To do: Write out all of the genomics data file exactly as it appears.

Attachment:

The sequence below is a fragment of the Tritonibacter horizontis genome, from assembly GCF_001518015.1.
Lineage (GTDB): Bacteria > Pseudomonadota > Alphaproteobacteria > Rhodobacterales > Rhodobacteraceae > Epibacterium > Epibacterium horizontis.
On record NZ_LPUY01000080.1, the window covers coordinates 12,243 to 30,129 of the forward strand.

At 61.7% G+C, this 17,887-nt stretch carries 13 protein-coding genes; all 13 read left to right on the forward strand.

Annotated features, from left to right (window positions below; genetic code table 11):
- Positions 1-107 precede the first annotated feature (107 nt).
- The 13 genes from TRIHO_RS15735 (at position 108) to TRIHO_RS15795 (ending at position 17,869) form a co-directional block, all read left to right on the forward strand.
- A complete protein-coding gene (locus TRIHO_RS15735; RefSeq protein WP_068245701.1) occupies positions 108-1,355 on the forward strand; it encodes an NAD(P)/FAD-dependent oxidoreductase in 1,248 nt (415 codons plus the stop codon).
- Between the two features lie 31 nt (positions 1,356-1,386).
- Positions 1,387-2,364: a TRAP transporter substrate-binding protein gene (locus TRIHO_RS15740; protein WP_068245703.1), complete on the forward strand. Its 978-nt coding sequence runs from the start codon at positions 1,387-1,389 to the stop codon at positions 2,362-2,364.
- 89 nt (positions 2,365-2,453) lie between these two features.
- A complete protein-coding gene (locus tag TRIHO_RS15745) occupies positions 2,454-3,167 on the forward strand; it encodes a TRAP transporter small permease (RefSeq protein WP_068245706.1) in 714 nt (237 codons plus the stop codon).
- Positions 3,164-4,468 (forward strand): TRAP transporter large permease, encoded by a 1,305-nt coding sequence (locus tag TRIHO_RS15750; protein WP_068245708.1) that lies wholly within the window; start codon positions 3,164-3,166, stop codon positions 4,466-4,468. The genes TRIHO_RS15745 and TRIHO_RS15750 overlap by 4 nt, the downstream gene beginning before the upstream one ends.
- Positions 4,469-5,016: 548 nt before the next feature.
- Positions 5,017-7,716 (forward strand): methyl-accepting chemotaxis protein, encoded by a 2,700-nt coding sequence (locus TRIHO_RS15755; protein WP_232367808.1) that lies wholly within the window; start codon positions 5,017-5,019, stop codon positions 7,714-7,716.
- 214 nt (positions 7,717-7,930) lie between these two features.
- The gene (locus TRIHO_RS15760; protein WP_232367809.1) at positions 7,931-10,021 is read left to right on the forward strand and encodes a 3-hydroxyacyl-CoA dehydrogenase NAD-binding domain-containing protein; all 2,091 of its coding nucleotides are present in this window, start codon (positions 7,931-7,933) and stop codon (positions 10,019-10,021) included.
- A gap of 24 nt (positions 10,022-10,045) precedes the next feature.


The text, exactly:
The sequence below is a fragment of the Tritonibacter horizontis genome, from assembly GCF_001518015.1.
Lineage (GTDB): Bacteria > Pseudomonadota > Alphaproteobacteria > Rhodobacterales > Rhodobacteraceae > Epibacterium > Epibacterium horizontis.
On record NZ_LPUY01000080.1, the window covers coordinates 12,243 to 30,129 of the forward strand.

At 61.7% G+C, this 17,887-nt stretch carries 13 protein-coding genes; all 13 read left to right on the forward strand.

Annotated features, from left to right (window positions below; genetic code table 11):
- Positions 1-107 precede the first annotated feature (107 nt).
- The 13 genes from TRIHO_RS15735 (at position 108) to TRIHO_RS15795 (ending at position 17,869) form a co-directional block, all read left to right on the forward strand.
- A complete protein-coding gene (locus TRIHO_RS15735; RefSeq protein WP_068245701.1) occupies positions 108-1,355 on the forward strand; it encodes an NAD(P)/FAD-dependent oxidoreductase in 1,248 nt (415 codons plus the stop codon).
- Between the two features lie 31 nt (positions 1,356-1,386).
- Positions 1,387-2,364: a TRAP transporter substrate-binding protein gene (locus TRIHO_RS15740; protein WP_068245703.1), complete on the forward strand. Its 978-nt coding sequence runs from the start codon at positions 1,387-1,389 to the stop codon at positions 2,362-2,364.
- 89 nt (positions 2,365-2,453) lie between these two features.
- A complete protein-coding gene (locus tag TRIHO_RS15745) occupies positions 2,454-3,167 on the forward strand; it encodes a TRAP transporter small permease (RefSeq protein WP_068245706.1) in 714 nt (237 codons plus the stop codon).
- Positions 3,164-4,468 (forward strand): TRAP transporter large permease, encoded by a 1,305-nt coding sequence (locus tag TRIHO_RS15750; protein WP_068245708.1) that lies wholly within the window; start codon positions 3,164-3,166, stop codon positions 4,466-4,468. The genes TRIHO_RS15745 and TRIHO_RS15750 overlap by 4 nt, the downstream gene beginning before the upstream one ends.
- Positions 4,469-5,016: 548 nt before the next feature.
- Positions 5,017-7,716 (forward strand): methyl-accepting chemotaxis protein, encoded by a 2,700-nt coding sequence (locus TRIHO_RS15755; protein WP_232367808.1) that lies wholly within the window; start codon positions 5,017-5,019, stop codon positions 7,714-7,716.
- 214 nt (positions 7,717-7,930) lie between these two features.
- The gene (locus TRIHO_RS15760; protein WP_232367809.1) at positions 7,931-10,021 is read left to right on the forward strand and encodes a 3-hydroxyacyl-CoA dehydrogenase NAD-binding domain-containing protein; all 2,091 of its coding nucleotides are present in this window, start codon (positions 7,931-7,933) and stop codon (positions 10,019-10,021) included.
- A gap of 24 nt (positions 10,022-10,045) precedes the next feature.